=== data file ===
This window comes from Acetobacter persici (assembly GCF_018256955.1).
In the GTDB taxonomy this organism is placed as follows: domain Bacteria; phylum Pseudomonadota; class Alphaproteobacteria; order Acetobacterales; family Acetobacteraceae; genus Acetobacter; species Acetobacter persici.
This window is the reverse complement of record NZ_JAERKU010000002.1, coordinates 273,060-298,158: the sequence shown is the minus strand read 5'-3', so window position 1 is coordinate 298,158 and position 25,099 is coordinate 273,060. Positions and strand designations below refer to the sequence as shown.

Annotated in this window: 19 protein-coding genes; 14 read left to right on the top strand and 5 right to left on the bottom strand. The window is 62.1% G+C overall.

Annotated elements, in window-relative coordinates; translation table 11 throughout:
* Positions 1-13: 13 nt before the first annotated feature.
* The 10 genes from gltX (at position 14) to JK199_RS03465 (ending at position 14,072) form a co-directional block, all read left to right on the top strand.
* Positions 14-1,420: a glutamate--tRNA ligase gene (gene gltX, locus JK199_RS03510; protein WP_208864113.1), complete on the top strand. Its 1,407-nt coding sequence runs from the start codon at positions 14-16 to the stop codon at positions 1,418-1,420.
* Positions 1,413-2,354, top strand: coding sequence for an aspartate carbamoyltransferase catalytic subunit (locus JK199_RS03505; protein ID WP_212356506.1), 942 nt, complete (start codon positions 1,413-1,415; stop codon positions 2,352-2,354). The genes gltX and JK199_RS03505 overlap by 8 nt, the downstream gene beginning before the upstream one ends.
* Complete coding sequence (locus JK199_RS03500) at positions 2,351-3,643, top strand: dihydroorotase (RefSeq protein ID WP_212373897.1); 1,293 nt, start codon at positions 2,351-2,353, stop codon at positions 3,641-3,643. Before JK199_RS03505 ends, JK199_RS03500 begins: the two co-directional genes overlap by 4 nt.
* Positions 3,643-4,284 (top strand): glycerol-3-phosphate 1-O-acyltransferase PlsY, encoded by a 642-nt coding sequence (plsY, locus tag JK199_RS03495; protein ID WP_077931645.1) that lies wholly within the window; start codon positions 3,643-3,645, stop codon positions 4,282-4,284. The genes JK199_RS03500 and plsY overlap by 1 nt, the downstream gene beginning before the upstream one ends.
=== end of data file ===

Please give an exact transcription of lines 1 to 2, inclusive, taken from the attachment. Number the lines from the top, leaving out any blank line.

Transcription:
This window comes from Acetobacter persici (assembly GCF_018256955.1).
In the GTDB taxonomy this organism is placed as follows: domain Bacteria; phylum Pseudomonadota; class Alphaproteobacteria; order Acetobacterales; family Acetobacteraceae; genus Acetobacter; species Acetobacter persici.